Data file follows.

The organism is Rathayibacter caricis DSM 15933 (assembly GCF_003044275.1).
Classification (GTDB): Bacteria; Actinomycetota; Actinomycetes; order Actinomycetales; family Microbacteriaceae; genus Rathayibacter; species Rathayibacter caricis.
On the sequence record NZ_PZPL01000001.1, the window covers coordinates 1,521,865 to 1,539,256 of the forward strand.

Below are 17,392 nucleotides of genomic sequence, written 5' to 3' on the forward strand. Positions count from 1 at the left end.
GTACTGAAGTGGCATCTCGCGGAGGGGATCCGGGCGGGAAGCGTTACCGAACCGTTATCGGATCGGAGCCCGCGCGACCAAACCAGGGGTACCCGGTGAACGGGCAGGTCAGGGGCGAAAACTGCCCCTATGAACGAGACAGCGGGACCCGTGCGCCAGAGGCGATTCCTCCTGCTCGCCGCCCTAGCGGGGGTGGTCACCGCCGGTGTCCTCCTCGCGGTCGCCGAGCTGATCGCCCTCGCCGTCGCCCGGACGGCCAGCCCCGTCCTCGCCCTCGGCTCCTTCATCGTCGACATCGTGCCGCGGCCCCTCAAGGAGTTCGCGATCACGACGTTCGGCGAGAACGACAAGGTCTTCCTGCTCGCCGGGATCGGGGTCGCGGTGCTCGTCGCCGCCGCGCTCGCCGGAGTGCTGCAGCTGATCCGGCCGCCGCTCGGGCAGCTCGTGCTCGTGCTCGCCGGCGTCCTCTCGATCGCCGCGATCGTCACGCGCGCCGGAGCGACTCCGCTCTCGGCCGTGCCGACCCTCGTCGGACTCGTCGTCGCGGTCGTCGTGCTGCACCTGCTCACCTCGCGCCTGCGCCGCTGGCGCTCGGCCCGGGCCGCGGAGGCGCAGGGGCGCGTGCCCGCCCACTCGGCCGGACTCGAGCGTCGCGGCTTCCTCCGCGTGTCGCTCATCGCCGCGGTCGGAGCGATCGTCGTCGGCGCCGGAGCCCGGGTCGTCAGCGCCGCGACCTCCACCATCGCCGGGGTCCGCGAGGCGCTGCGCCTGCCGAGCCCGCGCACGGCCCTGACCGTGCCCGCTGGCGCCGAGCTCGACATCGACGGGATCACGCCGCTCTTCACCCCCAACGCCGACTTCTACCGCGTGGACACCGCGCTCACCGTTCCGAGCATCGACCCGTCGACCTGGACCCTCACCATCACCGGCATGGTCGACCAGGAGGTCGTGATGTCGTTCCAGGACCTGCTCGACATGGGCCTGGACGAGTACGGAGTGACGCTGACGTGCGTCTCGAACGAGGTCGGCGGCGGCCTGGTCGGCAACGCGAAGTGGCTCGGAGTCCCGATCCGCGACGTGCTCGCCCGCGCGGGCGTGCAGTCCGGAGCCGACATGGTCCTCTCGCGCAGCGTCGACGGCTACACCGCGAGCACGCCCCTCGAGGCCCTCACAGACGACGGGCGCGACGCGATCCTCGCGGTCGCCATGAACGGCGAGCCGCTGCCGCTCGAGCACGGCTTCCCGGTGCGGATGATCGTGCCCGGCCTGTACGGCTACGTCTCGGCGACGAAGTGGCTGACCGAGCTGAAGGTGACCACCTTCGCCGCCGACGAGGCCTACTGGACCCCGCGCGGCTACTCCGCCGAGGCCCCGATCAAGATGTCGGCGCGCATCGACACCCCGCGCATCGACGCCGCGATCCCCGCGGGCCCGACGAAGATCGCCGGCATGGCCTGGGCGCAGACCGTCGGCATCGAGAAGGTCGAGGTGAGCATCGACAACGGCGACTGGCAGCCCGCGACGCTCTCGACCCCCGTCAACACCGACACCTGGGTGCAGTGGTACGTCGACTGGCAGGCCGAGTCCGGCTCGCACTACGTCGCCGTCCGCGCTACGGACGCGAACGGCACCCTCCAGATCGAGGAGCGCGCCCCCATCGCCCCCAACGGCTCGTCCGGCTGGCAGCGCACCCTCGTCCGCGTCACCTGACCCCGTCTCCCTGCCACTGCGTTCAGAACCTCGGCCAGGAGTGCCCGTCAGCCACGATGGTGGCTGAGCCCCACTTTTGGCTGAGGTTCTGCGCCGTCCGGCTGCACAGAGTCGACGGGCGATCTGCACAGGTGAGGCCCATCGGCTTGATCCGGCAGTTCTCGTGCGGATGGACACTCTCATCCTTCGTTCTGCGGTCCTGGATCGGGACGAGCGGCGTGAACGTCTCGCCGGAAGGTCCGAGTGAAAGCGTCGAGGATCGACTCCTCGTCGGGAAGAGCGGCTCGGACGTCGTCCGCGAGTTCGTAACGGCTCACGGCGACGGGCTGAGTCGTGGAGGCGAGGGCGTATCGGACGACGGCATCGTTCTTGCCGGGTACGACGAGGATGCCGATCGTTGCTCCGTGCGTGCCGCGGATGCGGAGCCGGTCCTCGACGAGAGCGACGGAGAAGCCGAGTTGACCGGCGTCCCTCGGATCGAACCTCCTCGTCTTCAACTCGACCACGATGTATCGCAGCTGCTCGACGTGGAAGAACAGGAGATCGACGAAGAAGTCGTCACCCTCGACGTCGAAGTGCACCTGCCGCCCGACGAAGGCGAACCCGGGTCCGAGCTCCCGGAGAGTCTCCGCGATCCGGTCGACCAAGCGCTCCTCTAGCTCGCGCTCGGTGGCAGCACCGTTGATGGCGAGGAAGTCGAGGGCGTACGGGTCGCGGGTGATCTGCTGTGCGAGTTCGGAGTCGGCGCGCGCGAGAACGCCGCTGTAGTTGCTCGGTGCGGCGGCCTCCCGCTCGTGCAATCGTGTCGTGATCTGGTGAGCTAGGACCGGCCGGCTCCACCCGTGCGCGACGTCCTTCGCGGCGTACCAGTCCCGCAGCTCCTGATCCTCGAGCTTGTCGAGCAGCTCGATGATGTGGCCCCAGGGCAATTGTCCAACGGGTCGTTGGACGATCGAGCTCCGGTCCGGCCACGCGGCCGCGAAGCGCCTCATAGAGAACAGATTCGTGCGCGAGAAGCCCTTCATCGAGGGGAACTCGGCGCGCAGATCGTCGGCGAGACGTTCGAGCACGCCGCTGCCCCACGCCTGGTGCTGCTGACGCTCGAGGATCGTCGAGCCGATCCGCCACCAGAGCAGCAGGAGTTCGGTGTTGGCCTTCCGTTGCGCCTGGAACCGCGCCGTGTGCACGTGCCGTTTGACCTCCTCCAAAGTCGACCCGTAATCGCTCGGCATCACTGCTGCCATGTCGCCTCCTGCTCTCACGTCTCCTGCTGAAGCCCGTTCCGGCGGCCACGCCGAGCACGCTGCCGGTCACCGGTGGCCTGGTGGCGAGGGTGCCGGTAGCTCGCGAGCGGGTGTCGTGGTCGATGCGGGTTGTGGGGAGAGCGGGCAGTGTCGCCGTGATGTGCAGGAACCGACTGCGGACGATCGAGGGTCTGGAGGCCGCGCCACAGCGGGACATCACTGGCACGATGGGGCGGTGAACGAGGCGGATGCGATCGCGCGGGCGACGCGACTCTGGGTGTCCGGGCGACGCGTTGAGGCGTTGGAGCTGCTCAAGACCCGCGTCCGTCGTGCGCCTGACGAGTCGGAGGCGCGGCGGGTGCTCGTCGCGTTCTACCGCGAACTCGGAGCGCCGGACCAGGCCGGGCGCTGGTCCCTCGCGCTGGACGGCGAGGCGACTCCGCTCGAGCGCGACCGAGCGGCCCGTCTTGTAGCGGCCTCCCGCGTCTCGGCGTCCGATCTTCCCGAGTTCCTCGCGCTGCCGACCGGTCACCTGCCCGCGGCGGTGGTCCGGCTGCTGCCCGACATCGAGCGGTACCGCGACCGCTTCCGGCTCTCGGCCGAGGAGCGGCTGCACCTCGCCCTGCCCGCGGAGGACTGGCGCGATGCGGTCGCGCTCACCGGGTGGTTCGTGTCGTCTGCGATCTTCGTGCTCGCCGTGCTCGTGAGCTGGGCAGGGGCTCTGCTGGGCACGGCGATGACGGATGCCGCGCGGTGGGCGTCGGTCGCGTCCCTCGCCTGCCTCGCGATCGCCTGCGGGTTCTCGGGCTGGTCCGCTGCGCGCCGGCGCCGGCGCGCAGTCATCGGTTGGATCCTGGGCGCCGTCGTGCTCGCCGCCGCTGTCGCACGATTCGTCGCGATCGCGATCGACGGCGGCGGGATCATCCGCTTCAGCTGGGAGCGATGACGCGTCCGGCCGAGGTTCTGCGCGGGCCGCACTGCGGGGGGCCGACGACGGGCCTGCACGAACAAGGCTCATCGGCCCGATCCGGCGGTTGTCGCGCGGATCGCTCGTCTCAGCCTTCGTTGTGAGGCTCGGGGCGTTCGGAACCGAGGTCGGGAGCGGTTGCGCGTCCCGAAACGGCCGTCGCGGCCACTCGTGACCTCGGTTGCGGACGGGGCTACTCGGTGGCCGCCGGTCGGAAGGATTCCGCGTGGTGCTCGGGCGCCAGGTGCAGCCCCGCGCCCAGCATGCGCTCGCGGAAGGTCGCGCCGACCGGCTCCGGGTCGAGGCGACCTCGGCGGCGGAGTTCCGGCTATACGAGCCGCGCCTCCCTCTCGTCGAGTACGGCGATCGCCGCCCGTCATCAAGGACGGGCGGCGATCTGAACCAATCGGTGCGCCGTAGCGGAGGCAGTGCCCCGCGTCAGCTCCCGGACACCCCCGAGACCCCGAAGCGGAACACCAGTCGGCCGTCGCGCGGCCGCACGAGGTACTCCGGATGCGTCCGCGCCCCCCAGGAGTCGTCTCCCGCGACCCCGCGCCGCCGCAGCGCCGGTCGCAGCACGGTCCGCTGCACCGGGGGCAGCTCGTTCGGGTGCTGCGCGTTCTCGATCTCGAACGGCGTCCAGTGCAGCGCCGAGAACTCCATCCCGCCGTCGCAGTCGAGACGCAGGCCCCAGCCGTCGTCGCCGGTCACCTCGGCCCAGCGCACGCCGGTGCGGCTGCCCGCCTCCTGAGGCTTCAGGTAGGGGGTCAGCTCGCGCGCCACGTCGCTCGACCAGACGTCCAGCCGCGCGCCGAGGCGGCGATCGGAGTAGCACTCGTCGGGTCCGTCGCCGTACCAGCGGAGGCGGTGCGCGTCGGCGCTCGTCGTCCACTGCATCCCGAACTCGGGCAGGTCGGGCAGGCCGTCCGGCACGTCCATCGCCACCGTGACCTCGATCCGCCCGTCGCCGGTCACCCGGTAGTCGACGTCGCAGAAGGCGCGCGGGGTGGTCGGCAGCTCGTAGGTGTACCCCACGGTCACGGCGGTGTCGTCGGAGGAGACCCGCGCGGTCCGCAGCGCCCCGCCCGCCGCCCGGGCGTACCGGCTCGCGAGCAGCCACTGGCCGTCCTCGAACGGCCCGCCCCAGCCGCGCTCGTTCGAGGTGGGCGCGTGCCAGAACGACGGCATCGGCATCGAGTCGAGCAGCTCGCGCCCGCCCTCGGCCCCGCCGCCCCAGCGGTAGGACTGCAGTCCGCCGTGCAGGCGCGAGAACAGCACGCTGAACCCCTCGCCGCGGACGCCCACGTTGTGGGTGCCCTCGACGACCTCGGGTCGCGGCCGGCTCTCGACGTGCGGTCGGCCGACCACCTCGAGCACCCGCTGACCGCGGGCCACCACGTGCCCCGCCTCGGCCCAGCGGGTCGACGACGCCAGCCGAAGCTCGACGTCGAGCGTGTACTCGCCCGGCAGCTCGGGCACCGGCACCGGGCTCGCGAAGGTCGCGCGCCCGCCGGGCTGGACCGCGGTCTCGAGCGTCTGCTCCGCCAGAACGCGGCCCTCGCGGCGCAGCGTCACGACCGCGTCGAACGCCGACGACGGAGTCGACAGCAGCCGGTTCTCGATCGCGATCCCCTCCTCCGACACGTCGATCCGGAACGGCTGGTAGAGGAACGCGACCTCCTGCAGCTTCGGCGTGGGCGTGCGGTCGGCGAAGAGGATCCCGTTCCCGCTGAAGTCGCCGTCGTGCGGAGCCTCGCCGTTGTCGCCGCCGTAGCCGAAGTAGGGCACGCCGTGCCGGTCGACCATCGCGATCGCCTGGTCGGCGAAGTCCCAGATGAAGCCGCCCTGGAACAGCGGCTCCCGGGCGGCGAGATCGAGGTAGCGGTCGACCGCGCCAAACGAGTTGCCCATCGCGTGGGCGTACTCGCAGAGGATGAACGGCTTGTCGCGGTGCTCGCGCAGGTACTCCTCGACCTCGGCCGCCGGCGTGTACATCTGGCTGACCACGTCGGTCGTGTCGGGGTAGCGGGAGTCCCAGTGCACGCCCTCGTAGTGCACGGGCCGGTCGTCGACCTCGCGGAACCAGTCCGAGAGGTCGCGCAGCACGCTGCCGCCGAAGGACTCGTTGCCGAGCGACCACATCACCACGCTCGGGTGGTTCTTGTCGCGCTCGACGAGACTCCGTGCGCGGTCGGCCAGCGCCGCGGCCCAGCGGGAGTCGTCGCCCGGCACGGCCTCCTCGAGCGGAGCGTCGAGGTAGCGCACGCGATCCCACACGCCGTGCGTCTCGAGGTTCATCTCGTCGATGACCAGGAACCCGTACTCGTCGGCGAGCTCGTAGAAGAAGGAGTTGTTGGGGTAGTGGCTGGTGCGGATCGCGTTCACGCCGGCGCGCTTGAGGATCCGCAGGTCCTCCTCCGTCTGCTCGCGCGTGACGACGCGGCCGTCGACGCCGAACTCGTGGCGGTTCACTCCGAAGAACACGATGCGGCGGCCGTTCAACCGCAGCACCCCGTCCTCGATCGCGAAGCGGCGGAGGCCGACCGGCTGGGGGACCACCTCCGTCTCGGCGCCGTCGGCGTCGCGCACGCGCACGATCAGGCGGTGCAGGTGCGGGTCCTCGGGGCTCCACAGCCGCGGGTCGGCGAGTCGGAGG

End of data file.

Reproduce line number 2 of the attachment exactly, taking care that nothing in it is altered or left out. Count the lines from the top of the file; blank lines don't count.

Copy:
Classification (GTDB): Bacteria; Actinomycetota; Actinomycetes; order Actinomycetales; family Microbacteriaceae; genus Rathayibacter; species Rathayibacter caricis.